Reporters Without Borders (RSF) was shocked to learn that news weekly publisher Wai Yan Heinn was found stabbed to death in Rangoon on 16 April, and has urged the Burmese authorities to conduct a swift investigation that considers the possibility that he was killed in connection with his journalism, the organisation said in a statement on 19 April.
Alerted by neighbours, Wai Yan Heinn’s parents found his body under a piece of cloth in the office of his weekly, The Iron Rose, in the Rangoon district of Pazundaung. The police said he was stabbed 15 times and that the murder took place several days before the body was discovered. They are currently trying to determine exactly when.
The Iron Rose criticized the military and politicians. Recent cover stories were critical of retired generals who had been in the former military government and their businessmen allies. Aged 27, Wai Yan Heinn also reported for The Sun Rays newspaper.
“We offer our condolences to Wai Yan Heinn’s family and colleagues, and we urge the authorities to allocate enough resources to the investigation so that it can be carried out quickly and thoroughly, and does not ignore the possible links to the victim’s work as a journalist,” said Benjamin Ismaïl, the head of RSF’s Asia-Pacific desk. “The family of Soe Moe Tun, a journalist murdered more than four months ago, is still awaiting significant progress in that investigation, so any attempt to stint on the resources assigned to this latest investigation would send a very negative message to journalists and would foster an unacceptable climate of impunity.”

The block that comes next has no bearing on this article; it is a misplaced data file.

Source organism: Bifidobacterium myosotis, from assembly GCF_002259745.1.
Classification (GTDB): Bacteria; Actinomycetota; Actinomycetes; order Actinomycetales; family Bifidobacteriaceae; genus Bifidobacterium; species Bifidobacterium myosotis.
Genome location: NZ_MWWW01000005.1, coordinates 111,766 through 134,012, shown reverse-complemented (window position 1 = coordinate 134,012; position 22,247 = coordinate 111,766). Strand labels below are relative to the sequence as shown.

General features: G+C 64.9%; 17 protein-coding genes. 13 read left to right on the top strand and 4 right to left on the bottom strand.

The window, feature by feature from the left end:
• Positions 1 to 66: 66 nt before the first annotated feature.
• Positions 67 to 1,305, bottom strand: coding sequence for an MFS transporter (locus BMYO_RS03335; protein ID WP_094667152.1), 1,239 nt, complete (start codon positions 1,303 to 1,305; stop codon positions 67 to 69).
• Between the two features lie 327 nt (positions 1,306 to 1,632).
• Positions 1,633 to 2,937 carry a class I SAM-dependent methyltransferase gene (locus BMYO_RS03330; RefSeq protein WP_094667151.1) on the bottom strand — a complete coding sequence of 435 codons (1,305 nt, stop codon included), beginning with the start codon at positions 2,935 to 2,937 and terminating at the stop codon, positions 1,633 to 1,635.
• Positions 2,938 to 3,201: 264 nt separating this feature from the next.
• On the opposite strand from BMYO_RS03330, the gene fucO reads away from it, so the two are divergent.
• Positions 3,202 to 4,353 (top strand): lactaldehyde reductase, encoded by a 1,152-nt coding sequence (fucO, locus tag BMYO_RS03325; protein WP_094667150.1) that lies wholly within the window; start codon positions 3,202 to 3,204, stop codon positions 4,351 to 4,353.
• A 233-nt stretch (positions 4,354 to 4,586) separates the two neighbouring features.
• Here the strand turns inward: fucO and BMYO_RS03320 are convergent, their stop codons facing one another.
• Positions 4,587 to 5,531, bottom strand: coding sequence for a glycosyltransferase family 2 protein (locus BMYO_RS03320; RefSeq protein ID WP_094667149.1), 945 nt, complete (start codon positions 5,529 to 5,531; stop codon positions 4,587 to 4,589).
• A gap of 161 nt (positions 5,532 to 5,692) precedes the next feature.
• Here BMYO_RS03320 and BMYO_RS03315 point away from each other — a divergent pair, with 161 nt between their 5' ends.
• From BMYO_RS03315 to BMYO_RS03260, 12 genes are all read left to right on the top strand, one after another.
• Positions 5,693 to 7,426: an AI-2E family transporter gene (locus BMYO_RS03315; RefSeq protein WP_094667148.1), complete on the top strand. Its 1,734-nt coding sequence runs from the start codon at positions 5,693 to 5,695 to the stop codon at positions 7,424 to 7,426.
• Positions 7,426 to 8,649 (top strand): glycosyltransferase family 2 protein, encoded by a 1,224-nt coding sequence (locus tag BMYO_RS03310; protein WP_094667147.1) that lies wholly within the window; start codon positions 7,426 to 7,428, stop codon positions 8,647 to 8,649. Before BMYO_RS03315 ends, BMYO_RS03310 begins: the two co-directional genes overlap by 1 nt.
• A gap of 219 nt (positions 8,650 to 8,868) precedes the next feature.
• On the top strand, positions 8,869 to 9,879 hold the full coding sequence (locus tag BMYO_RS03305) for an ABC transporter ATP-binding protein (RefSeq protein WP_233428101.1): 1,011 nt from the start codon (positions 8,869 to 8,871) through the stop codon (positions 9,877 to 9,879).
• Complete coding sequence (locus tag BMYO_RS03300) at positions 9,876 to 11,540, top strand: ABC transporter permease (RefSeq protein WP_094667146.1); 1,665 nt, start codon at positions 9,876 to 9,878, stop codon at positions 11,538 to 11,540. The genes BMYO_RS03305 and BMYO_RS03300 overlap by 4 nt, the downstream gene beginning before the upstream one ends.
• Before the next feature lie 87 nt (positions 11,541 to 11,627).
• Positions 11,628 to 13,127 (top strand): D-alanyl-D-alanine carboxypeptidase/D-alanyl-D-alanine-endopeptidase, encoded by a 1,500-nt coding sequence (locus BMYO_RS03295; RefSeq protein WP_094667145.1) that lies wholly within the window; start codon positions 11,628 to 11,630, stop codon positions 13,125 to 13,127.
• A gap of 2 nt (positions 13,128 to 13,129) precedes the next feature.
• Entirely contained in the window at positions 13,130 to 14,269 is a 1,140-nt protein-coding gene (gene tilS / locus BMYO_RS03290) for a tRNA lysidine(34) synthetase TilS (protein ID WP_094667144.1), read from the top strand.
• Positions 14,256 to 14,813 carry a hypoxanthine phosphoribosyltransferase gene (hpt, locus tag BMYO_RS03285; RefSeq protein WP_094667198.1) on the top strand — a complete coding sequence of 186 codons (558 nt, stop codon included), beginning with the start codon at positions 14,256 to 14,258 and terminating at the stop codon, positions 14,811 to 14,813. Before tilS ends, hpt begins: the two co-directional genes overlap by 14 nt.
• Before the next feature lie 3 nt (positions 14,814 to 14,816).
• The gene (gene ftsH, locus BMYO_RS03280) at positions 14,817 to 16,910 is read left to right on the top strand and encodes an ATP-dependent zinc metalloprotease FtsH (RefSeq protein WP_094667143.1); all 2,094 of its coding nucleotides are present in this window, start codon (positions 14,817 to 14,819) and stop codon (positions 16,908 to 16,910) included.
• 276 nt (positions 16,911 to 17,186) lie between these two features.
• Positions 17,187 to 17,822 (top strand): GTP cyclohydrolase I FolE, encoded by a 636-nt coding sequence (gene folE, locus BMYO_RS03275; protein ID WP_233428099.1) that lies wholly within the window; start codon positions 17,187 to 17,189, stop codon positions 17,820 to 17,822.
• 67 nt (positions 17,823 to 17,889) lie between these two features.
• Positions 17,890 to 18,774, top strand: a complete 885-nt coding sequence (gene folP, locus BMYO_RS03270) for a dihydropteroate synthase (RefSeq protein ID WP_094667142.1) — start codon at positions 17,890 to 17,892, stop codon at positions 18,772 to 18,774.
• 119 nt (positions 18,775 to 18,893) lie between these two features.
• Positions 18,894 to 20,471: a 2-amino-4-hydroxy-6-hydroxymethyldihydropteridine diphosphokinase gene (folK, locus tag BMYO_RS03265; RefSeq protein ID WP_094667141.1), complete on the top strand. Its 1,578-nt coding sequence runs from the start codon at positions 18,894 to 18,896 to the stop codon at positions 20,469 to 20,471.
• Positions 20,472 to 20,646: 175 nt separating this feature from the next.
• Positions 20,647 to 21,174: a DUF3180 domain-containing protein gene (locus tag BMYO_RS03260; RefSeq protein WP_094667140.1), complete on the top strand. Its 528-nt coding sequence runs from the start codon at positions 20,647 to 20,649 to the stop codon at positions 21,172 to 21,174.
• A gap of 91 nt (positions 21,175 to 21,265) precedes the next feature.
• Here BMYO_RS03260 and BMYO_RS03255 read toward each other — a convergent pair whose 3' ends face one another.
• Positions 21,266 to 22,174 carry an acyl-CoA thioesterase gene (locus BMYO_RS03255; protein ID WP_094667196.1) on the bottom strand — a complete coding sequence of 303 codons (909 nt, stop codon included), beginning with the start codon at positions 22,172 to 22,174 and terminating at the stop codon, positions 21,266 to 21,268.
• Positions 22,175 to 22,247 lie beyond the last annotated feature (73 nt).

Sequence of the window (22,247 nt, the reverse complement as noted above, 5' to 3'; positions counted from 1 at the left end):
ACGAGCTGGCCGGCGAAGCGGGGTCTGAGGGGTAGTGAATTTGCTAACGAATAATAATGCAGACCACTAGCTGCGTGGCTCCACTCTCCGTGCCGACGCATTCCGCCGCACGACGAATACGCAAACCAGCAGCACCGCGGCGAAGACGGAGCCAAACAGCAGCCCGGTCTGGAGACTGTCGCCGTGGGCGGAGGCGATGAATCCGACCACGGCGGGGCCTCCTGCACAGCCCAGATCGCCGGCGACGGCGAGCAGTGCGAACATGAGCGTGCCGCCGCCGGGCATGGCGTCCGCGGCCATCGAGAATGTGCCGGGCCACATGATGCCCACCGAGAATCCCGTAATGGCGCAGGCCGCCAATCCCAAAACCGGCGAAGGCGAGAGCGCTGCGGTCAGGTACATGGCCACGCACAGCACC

RSF has repeatedly expressed concern in recent months about violence against journalists in Burma and the failure to punish the violence, especially as Burma is a country where democracy and freedom of expression are still fragile concepts. Last December, RSF reported that human rights defenders and civil society groups were voicing concern about the fate of journalists in Burma following the murder of Soe Moe Tun, a newspaper reporter who had covered a controversial mining project and illegal logging in the northwest of the country. He was the second journalist to be killed in connection with their work since the end of military rule in 2011. The first was Aung Kyaw Naing, a freelancer also known as Par Gyi, who was shot dead while in military custody in October 2014.
Concern about the growing threats to journalists was also fuelled by the bombing of the home of Root Investigative Agency journalist Min Min in March 2016.
Burma is still in the bottom quarter of RSF’s 2016 World Press Freedom Index (ranked 143rd out of 180 countries), the statement said.